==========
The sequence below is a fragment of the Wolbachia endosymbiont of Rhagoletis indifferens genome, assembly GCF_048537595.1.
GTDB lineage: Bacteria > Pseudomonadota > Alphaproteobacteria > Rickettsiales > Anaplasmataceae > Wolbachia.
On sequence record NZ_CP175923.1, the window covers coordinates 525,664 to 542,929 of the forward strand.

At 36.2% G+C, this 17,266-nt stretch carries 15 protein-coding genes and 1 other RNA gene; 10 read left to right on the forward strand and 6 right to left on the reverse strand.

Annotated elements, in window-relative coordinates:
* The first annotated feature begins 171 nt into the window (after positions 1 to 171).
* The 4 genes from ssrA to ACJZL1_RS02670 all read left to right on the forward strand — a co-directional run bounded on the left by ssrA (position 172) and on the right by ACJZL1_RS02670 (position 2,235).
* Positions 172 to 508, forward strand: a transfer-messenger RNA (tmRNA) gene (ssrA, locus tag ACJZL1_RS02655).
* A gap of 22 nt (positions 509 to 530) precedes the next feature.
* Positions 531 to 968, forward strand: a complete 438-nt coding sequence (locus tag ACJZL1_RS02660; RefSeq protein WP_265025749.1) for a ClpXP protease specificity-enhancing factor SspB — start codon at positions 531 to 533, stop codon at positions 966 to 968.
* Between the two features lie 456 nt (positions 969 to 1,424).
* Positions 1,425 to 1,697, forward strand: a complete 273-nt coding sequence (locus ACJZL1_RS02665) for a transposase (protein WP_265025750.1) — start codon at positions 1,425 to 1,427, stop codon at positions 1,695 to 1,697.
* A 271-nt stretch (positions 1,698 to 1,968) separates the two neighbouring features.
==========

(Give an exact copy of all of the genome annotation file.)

The sequence below is a fragment of the Wolbachia endosymbiont of Rhagoletis indifferens genome, assembly GCF_048537595.1.
GTDB lineage: Bacteria > Pseudomonadota > Alphaproteobacteria > Rickettsiales > Anaplasmataceae > Wolbachia.
On sequence record NZ_CP175923.1, the window covers coordinates 525,664 to 542,929 of the forward strand.

At 36.2% G+C, this 17,266-nt stretch carries 15 protein-coding genes and 1 other RNA gene; 10 read left to right on the forward strand and 6 right to left on the reverse strand.

Annotated elements, in window-relative coordinates:
* The first annotated feature begins 171 nt into the window (after positions 1 to 171).
* The 4 genes from ssrA to ACJZL1_RS02670 all read left to right on the forward strand — a co-directional run bounded on the left by ssrA (position 172) and on the right by ACJZL1_RS02670 (position 2,235).
* Positions 172 to 508, forward strand: a transfer-messenger RNA (tmRNA) gene (ssrA, locus tag ACJZL1_RS02655).
* A gap of 22 nt (positions 509 to 530) precedes the next feature.
* Positions 531 to 968, forward strand: a complete 438-nt coding sequence (locus tag ACJZL1_RS02660; RefSeq protein WP_265025749.1) for a ClpXP protease specificity-enhancing factor SspB — start codon at positions 531 to 533, stop codon at positions 966 to 968.
* Between the two features lie 456 nt (positions 969 to 1,424).
* Positions 1,425 to 1,697, forward strand: a complete 273-nt coding sequence (locus ACJZL1_RS02665) for a transposase (protein WP_265025750.1) — start codon at positions 1,425 to 1,427, stop codon at positions 1,695 to 1,697.
* A 271-nt stretch (positions 1,698 to 1,968) separates the two neighbouring features.